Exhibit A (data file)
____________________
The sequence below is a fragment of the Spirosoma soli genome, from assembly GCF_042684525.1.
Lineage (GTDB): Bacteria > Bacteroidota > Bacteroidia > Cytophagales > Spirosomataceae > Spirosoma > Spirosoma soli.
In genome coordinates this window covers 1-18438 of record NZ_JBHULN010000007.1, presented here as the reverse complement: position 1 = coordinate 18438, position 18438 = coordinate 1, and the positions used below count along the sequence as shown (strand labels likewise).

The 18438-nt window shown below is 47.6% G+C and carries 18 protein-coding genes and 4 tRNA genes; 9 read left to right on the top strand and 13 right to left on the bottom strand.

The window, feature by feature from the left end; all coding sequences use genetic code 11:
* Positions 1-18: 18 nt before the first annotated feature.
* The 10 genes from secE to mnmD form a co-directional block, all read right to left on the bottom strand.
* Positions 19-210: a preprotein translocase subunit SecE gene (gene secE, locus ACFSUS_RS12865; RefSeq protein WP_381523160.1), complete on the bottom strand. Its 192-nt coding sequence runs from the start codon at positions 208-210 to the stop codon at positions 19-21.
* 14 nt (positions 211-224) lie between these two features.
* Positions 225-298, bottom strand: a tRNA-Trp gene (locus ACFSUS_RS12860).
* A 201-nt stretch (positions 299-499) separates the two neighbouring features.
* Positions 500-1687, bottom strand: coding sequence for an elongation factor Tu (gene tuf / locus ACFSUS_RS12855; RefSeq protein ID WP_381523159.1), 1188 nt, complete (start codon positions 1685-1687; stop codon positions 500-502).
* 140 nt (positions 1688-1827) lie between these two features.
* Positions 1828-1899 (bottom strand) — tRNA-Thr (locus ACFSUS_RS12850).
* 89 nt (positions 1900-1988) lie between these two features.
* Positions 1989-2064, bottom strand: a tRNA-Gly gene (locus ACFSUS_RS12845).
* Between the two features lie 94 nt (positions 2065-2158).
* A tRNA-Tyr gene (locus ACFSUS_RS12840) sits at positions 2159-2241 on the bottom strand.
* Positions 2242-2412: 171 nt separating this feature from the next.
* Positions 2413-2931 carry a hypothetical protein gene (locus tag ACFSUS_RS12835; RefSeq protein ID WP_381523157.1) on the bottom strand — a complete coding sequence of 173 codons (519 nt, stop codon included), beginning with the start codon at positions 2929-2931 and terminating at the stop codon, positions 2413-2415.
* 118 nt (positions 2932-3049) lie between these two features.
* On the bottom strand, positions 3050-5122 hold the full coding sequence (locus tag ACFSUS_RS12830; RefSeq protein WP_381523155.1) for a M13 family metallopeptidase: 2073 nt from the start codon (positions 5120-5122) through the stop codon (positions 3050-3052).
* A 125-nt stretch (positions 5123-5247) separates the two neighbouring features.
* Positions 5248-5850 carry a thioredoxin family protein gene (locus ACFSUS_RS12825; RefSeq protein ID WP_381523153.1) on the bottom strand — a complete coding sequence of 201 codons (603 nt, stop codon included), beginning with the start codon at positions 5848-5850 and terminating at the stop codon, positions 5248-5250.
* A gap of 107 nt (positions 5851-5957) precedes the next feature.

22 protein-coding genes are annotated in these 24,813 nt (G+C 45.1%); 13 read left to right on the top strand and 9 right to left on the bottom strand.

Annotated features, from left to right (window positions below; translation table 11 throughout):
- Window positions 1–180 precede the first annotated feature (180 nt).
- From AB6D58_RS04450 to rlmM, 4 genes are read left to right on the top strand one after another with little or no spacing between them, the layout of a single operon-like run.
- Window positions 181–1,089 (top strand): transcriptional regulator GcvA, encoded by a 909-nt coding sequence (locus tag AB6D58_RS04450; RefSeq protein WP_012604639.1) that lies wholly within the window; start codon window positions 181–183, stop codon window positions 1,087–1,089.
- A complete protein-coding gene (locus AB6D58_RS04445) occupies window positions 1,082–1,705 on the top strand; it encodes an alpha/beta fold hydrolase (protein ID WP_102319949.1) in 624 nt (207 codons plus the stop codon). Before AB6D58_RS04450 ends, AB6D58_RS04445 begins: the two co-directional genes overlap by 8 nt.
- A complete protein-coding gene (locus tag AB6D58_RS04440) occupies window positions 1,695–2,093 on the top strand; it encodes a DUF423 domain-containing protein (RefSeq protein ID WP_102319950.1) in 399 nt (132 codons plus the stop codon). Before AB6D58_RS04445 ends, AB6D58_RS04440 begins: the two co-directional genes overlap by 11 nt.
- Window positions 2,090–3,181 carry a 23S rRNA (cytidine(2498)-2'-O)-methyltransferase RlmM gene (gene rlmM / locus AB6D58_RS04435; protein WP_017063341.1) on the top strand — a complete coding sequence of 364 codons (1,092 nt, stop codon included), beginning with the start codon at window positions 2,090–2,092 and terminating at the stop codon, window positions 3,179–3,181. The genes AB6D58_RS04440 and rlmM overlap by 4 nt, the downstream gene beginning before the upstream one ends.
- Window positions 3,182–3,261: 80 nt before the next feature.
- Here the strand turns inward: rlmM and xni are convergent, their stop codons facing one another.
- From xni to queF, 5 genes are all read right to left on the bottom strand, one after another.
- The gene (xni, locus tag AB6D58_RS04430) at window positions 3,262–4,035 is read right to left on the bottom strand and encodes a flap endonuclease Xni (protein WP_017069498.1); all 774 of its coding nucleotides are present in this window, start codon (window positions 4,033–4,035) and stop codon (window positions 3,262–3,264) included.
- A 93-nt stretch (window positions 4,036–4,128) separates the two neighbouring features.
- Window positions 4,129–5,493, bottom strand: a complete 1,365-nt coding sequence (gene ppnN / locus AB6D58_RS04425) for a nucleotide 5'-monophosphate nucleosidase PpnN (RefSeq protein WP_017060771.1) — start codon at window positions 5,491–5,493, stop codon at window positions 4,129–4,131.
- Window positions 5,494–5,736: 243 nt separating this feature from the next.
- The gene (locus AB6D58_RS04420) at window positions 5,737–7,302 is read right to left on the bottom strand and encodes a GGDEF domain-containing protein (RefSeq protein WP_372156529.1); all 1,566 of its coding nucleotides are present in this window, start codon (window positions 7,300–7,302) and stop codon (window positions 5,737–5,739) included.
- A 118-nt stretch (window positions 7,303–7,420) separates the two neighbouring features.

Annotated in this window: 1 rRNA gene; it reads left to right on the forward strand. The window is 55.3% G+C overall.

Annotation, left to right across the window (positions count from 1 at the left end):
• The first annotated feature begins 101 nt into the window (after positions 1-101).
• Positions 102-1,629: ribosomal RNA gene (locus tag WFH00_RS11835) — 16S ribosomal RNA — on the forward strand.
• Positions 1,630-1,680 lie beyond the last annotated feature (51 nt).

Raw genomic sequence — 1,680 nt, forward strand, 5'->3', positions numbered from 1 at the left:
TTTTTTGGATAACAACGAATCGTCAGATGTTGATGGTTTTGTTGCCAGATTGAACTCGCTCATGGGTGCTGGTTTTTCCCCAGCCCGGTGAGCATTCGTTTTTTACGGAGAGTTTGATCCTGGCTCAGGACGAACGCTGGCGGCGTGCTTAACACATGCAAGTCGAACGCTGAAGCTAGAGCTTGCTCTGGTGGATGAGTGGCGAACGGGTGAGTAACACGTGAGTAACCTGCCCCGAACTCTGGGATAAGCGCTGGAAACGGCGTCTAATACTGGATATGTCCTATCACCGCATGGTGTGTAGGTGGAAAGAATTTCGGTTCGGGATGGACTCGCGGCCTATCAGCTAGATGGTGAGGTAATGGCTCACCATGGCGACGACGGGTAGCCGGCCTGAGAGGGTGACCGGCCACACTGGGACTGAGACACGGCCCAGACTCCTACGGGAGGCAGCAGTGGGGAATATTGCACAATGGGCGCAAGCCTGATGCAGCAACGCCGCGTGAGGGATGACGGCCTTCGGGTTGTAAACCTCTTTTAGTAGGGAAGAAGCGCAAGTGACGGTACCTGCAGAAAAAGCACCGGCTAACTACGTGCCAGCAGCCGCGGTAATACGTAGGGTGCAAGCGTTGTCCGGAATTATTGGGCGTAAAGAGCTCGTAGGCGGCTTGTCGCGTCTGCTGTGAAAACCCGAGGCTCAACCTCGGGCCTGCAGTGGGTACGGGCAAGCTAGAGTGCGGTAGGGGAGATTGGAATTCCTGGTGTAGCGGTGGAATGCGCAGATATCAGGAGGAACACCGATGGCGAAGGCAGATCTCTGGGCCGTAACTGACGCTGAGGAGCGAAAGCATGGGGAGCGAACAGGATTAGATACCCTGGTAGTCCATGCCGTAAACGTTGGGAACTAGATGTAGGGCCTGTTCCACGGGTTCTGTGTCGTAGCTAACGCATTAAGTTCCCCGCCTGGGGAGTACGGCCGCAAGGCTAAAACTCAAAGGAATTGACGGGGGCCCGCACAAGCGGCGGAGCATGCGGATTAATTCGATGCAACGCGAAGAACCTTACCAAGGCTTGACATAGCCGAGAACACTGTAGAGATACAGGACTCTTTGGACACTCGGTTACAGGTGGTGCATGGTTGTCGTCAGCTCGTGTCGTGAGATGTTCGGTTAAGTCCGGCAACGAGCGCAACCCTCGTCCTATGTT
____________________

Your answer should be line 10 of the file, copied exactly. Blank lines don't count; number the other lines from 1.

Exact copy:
* Positions 225-298, bottom strand: a tRNA-Trp gene (locus ACFSUS_RS12860).